2015: International Year of Light and Light-based Technologies


Peter Fischli, David Weiss, 1989. Colour photography. Collection of Prints and Drawings ETH Zurich

ETH Library provides specialist information on all aspects of light and light-based technologies. To mark the International Year of Light 2015, the following gives an overview of important works and holdings. 

Light research in the seventeenth century

Development of the electrical telegraph in the nineteenth century

Development of perspective during the Renaissance

ETH Library's Search Portal (external link) serves as a search tool to help you find answers to specific questions

Moreover, extensive historical holdings document the importance of astronomy as a branch of research at ETH Zurich for one thing, and for another, they explain the key role that ETH Zurich played in the development of photography and the role that photography took on in academic life. 

Researching the sun at ETH Zurich

For over a century, solar research was the main focus in astronomy at ETH Zurich. It was conducted and shaped by three astronomers:

  • Rudolf Wolf (1816 to 1893)
  • Alfred Wolfer (1854 to 1931)
  • Max Waldmeier (1912 to 2000)

Even before his appointment as the first professor of astronomy at the Federal Polytechnic Institute, as ETH Zurich was known at the time, Wolf had already begun to collect and analyse observations on sunspots. In Zurich, as the director of the Federal Observatory, he transformed his institute into a renowned centre of solar research.

From the observatory constructed by Gottfried Semper to Wolf’s specifications, the astronomer initiated the systematic study of changing sunspots. Based on the data gathered, Wolf discovered the sunspot cycle of around 11.1 years. 

Sunspot drawings

5 April 1894
ETH Library, University Archives, Hs 1304:1572

Wolf's successor, Alfred Wolfer, continued with the observation of sunspots. This time, a projection was used to sketch the spots on a standardised grid. William Brunner and Max Waldmeier carried on using this system of observing and counting sunspots until 1980. Today, ETH Zurich’s University Archives contain 28,000 sheets with sunspot drawings spanning a century (external link).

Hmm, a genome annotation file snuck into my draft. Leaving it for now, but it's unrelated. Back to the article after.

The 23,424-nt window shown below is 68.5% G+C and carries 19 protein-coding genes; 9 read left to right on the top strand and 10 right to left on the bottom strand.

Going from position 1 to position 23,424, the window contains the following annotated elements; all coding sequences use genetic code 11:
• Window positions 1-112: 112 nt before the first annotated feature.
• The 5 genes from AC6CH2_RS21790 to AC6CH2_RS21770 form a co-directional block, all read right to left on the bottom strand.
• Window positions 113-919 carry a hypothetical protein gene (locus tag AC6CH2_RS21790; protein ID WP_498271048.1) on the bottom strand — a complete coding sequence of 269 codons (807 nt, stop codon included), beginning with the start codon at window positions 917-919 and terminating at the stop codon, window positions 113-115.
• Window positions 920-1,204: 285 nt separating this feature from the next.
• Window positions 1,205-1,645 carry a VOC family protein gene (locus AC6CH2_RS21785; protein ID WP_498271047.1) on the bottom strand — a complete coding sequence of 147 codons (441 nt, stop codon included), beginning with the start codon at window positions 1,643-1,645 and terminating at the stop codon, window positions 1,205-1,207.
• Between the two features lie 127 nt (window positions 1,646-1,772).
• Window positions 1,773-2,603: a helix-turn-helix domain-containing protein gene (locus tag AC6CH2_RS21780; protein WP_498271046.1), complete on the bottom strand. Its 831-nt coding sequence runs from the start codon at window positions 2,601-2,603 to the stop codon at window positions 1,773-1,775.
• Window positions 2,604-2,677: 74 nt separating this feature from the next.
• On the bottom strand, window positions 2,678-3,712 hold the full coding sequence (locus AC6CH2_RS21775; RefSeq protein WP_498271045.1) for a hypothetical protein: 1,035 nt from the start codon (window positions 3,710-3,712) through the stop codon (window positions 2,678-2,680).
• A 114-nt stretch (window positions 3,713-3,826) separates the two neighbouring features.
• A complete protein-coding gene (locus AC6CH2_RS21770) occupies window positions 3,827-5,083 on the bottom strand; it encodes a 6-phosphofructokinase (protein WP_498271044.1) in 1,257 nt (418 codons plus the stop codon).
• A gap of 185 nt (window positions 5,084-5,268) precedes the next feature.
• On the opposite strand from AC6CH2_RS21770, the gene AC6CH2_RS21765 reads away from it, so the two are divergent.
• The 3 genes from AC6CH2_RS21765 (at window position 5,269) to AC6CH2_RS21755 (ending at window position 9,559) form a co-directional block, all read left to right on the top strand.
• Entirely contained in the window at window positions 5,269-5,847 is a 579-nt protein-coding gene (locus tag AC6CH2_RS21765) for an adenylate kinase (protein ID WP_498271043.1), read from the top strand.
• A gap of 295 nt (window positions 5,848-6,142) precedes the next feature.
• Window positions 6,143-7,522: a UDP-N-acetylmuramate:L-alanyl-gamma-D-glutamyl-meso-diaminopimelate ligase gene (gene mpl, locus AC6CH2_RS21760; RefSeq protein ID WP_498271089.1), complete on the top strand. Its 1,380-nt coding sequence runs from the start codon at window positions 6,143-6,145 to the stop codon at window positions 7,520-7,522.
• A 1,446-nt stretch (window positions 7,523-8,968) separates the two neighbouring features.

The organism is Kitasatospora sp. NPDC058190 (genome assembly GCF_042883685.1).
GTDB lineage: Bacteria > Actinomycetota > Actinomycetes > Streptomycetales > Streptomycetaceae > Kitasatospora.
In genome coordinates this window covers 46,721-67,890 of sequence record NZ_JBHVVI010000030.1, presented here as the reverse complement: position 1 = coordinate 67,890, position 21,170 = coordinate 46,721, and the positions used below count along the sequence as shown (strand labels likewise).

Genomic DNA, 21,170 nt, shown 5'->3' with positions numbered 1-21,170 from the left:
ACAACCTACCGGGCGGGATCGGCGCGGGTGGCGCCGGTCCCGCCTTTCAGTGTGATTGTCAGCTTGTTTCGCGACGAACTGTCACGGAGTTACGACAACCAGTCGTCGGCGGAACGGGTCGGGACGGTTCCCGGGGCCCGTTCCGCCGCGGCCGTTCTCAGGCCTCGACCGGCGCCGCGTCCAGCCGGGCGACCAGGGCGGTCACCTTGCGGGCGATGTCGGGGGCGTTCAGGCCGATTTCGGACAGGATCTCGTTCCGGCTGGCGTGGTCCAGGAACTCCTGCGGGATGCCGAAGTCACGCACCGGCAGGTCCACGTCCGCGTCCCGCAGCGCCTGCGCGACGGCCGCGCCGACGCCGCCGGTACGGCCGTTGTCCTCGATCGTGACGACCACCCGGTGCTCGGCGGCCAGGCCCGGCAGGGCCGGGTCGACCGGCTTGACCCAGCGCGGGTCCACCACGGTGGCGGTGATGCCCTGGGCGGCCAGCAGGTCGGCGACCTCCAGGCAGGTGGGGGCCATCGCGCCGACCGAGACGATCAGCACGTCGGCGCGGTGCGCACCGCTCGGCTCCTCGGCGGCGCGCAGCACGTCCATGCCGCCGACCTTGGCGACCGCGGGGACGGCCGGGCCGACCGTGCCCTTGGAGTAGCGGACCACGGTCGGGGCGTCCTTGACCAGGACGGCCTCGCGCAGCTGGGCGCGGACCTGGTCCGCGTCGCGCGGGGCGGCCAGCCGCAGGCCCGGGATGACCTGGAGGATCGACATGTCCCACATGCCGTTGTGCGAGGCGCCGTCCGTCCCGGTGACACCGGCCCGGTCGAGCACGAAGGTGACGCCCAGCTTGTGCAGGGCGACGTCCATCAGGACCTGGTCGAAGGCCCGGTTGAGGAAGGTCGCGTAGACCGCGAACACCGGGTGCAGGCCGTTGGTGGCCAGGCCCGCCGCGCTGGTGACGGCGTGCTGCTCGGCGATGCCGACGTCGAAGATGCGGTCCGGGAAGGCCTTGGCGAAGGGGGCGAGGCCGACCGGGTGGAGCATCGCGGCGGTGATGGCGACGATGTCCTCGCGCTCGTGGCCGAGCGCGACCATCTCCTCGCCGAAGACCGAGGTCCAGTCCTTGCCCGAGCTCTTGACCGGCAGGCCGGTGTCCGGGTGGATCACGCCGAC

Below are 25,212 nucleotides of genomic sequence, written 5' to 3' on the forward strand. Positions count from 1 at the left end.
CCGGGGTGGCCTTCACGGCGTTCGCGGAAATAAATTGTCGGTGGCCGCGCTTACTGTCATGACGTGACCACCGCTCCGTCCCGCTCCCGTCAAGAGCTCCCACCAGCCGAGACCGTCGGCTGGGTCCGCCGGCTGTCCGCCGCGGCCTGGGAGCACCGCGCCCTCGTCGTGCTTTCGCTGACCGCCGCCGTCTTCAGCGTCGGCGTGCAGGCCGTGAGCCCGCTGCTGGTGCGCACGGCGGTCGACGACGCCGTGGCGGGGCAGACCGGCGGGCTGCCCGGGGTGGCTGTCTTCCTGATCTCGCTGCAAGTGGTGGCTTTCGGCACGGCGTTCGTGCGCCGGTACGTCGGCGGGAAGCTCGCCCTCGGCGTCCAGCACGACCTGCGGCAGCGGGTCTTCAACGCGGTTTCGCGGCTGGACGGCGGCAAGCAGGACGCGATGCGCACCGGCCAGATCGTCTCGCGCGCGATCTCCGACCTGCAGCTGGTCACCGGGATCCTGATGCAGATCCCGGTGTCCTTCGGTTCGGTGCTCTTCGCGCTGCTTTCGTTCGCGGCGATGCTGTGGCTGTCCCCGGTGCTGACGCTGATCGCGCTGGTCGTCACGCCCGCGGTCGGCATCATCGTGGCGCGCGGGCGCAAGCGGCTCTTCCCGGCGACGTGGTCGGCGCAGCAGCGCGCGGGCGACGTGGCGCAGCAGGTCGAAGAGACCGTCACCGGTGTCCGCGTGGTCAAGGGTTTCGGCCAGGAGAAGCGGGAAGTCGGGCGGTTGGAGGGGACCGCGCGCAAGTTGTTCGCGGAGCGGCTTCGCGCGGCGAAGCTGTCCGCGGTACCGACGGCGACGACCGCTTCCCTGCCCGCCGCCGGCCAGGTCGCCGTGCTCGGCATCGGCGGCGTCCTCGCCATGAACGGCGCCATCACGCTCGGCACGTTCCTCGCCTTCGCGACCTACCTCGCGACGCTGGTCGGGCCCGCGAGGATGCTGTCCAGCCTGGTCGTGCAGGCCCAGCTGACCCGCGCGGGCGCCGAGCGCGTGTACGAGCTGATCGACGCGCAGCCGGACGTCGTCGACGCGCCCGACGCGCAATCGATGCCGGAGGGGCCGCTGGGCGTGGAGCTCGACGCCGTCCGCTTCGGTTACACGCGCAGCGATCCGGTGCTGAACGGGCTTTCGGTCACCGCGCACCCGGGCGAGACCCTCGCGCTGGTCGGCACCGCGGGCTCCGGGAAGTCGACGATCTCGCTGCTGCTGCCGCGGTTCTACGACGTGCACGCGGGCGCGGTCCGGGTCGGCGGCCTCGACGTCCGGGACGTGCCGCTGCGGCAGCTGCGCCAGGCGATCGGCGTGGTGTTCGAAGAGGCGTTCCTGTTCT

Max Waldmeier, whose personal papers (pdf, 3.63 MB) (external link) are kept at ETH Library, also focused on researching the solar corona, which can be observed perfectly in a total solar eclipse. This prompted Waldmeier to embark on several solar eclipse expeditions to Africa, Asia and South America in the 1950s and 1960s. Waldmeier's shot of a solar corona was taken during the period 1961 to 1963.

Photography as a research field and medium for scientific communication

After their discovery, intensive research was conducted into the optical and photochemical processes involved in photography. The techniques used to record images were analysed, improved and constantly refined. By the same token, photographs were used to document and illustrate scientific observations and research results. Moreover, photography proved to be an effective publicity tool to present academic life.  

Consequently, the Photographic Institute founded at ETH Zurich in 1886 fulfilled a dual purpose: it produced photographs on behalf of researchers and the university and conducted its own research in the field of photography. Today, the Photographic Institute’s image holdings are kept in ETH Library’s Image Archive. Examples reveal how the institute not only recorded its own work in pictures, but also its results.   

For a long time, spectacular magnesium flashes were part of the repertoire of artificial light sources. This shot was taken in 1928.

Under the direction of Professor Ernst Rüst (1878 to 1956), the Photographic Institute conducted numerous problem-based studies on photography. These included exposure measurements outdoors, which were conducted on the Jungfraujoch in 1936 within the scope of UV research.

Microphotography provided images of structures that were invisible to the naked eye. The Photographic Institute specialised in this technically demanding branch of photography. The micro-image of cells was taken in 1929, the view into the microphotography room in 1955.

Numerous images from the Photographic Institute's holdings can be viewed on the platform Image Archive Online (external link). A search tool for the complete holdings (pdf, 1.02 MB) (external link) is also available online.

Monika Burri's publication Science in Sight – Scientific Photographs from the Image Archive, ETH Library (external link) focuses on the institute and image holdings.